Year In Review: 1993
The one exceptional new act was in hip hop: the lyrically hallucinatory,
larger than life Wu-Tang Clan.
Power-poppers The Posies helped erase the bad name
Seattle rock had earned, and other rockers also went retro, from
Australia's Midnight Oil to Japan's jokey
Diana Ross trying to
sing jazz wasn't a shock - that the results were sincere and tasteful
was. More predictably, Brenda Russell fine-tuned her gentle
George Clinton treated
P-Funk fans to a monster four-CD live set spanning two decades.
And the year's best record was a B-sides compilation: disc
three of Prince's greatest hits.
There were duds aplenty, from artists of all eras: 70s stars did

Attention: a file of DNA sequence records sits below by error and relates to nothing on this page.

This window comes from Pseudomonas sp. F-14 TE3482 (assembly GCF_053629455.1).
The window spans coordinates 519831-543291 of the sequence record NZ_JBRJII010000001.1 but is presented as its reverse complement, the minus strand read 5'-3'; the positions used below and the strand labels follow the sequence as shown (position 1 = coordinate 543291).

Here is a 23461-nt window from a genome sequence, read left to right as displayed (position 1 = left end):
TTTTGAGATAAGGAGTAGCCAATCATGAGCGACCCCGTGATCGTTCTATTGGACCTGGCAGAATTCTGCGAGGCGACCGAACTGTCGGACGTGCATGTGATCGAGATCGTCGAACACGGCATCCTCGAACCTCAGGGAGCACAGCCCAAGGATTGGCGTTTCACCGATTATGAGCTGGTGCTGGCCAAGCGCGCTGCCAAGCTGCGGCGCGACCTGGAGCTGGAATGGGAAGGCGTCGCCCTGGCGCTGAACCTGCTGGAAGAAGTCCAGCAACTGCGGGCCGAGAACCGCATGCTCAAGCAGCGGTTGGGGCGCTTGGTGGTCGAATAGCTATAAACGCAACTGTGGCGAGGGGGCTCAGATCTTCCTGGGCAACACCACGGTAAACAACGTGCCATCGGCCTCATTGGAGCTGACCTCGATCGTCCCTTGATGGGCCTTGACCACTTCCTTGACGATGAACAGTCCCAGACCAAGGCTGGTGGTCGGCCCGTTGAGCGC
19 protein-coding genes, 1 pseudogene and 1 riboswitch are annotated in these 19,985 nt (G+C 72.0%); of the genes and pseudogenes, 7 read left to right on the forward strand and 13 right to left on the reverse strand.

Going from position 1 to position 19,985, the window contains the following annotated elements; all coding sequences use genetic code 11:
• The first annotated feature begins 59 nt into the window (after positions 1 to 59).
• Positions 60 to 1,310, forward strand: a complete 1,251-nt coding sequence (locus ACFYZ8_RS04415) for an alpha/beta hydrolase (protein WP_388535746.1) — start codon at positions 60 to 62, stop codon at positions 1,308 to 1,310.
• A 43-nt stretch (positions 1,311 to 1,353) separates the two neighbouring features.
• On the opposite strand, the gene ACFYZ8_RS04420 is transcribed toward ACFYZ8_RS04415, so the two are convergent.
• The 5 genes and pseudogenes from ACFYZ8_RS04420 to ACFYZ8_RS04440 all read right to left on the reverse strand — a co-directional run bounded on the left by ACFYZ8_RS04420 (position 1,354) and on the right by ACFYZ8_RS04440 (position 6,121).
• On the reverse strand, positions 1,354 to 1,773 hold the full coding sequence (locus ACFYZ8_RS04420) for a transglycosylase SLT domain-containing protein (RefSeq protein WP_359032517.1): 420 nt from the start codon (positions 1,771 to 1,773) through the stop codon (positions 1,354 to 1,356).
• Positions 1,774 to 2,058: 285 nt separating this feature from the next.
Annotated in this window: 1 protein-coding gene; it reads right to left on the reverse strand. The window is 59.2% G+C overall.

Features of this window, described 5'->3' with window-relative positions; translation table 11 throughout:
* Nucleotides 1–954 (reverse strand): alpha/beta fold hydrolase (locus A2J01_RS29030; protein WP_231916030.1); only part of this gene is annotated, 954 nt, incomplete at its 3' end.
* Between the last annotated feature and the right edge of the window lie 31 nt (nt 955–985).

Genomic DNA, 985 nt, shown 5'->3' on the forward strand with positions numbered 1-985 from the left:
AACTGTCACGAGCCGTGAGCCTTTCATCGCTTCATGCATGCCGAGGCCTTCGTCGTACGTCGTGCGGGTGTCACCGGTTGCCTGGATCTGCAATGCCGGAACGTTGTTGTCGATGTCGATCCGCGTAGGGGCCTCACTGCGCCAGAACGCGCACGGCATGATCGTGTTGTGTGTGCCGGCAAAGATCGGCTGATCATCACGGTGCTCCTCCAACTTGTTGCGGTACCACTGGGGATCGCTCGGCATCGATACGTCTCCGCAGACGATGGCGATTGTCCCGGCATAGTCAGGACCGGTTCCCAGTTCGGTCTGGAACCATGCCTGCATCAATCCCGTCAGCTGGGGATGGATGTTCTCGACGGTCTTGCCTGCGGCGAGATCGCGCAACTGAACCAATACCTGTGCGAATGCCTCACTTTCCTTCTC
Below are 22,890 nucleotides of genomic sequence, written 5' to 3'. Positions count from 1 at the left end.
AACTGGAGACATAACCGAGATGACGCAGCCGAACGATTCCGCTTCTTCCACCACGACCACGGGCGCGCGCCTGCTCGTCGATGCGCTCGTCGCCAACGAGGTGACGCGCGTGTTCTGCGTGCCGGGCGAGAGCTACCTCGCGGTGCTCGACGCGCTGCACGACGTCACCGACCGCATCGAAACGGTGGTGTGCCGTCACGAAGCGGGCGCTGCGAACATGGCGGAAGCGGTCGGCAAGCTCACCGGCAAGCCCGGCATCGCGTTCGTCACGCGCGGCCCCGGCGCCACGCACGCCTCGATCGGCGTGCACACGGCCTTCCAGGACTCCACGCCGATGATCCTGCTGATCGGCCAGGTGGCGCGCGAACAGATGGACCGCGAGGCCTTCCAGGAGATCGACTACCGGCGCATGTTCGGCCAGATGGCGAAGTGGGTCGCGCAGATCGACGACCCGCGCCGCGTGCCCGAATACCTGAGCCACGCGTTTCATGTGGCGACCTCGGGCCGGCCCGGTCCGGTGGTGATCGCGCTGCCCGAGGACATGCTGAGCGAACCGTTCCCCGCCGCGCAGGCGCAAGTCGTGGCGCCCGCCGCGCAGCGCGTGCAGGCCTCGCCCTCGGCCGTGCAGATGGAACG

particularly poorly, with dull efforts from Deborah Harry, Elton John, and Elvis Costello.
Yo Yo traded her feminist message for boring beats and a smoking gun.
holdover David Crosby didn't have
much to say on his Thousand
Roads, and an attempt at reviving old school funk by a
collection of P-Funk alumni, O.G. Funk's Out Of The Dark, just didn't cut it.
The Latin album of the year was NG La Banda's effortlessly varied Cabaret Panoramico; best
jazz album was Steve Coleman's Drop
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